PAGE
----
Multi-tasking shrinks your brain


Scientists have warned that watching television while checking social media and surfing the web may alter the brain.

Scientists believe that multitasking with television, laptops, tablets and mobile phones may cause brain damage, which could trigger emotional problems and depression.

They state that many people watch television whilst surfing the internet, known as ‘second screening’, but this could be harmful.

Researchers based at the University of Sussex discovered that a particular part of the brain, known as the anterior cingulated cortex (ACC) was smaller in those who used the most electronic devices at the same time. This is the part of the brain which regulates emotions and is responsible for reasoning, empathy, impulse control and decision making.

In Britain, almost two-thirds of teenagers make use of a second screen whilst watching television.

The researchers have admitted that those with smaller ACCs may have a predisposition to using more media devices, however they claim that it is ‘equally plausible’ that too much technology is causing direct damage to the brain.

Neuroscientist, Kep kee Loh, said that media multitasking is becoming more prevalent nowadays and there is concern about the impact it has on our social-emotional well-being and cognition. Loh said this study is the first to reveal links between brain structure and media multitasking.

Loh stated that they consider it important to indicate that the manner in which we are interacting with these devices may result in a change in our thinking methods and the changes may be happening at the brain structure level.

Scientists have previously been able to demonstrate that the brain may be changed by prolonged exposure to new experiences and environments.

It has been found that London taxi drivers who have learned ‘The Knowledge’ have a larger hippocampus compared with others. This is the part of the brain which is linked with navigation in animals and birds.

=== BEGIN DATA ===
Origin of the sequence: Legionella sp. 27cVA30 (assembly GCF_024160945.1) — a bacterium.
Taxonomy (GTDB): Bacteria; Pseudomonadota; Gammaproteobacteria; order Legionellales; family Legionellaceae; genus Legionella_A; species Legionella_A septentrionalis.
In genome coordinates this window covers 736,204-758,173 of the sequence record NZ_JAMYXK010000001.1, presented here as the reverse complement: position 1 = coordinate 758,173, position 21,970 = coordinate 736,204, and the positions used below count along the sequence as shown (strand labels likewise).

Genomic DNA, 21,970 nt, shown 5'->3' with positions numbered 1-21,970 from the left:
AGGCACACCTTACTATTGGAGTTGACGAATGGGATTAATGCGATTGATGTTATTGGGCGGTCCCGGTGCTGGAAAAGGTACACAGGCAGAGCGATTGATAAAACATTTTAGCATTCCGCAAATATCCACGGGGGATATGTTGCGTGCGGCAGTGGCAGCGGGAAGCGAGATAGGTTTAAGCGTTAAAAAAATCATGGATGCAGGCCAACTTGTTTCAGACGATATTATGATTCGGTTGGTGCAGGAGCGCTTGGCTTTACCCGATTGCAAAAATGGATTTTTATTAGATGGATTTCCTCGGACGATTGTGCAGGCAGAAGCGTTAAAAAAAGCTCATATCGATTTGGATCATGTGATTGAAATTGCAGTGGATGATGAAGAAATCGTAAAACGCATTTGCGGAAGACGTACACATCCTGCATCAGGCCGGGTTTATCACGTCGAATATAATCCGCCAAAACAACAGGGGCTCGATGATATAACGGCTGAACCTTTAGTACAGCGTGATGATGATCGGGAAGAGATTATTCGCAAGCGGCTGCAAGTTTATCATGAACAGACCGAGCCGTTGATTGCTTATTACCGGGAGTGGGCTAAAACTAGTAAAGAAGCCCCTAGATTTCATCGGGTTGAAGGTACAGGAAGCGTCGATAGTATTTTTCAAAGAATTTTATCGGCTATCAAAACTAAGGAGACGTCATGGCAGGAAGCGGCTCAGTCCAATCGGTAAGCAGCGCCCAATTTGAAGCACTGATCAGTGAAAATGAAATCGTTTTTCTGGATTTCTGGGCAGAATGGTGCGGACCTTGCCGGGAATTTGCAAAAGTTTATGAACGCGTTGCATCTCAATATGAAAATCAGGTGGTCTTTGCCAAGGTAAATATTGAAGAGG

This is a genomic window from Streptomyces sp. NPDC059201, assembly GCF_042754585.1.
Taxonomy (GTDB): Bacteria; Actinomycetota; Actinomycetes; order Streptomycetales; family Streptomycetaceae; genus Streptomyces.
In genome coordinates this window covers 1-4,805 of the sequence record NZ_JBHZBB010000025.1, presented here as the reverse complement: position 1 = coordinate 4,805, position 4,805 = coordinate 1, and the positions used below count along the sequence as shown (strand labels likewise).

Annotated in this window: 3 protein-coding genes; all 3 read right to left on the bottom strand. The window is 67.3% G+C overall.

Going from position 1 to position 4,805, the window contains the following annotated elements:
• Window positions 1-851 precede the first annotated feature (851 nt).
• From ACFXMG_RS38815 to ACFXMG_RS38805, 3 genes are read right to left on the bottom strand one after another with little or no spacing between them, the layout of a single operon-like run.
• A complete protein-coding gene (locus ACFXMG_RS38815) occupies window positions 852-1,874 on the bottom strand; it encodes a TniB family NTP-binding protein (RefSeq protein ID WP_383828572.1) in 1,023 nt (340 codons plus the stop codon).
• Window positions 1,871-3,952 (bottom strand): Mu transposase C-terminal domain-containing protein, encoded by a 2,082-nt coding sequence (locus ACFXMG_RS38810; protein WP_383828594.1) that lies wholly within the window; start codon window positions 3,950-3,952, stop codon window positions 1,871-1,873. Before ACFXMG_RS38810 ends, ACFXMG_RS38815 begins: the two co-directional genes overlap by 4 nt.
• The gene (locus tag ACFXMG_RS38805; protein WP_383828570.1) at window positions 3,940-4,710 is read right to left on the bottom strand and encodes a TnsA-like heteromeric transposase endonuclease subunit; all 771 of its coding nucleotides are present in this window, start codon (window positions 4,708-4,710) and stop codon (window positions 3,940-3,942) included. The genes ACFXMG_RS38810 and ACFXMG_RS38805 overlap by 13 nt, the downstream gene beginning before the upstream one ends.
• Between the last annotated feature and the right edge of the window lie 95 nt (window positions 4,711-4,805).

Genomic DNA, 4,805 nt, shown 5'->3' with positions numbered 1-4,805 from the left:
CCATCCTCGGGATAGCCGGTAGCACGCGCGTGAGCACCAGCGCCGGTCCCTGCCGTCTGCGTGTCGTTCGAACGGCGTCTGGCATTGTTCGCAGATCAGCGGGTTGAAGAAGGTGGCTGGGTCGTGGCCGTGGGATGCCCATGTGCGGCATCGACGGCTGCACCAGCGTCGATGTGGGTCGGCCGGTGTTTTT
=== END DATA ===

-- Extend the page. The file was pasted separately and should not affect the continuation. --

It has also been indicated that jugglers increase the white matter present in their brains by practicing, which is said to speed up reaction time and movement.

The team from the University of Sussex’s Sackler Centre for Consciousness scanned the brains of 75 volunteers and asked them to answer questions about their use of computers, mobile phones, print media and television.

It was found that those who made use of a higher number of devices had smaller grey matter density in the ACC.

This new research supports previous studies which show links between high media-multitasking activity and poor attention when faced with distractions, as well as emotional issues, such as anxiety and depression.

Loh said that the exact reasons for the changes have not been clarified.

He said it is conceivable that people with small ACCs are more prone to multitasking situations due to their weaker ability in socio-emotional regulation and cognitive control, but it is also plausible that increased levels of exposure to multitasking situations leads to structural adjustments in the ACC.

Loh stated that a longitudinal study is needed to determine the exact direction of causation.

Image Credit: Robert S. Donovan


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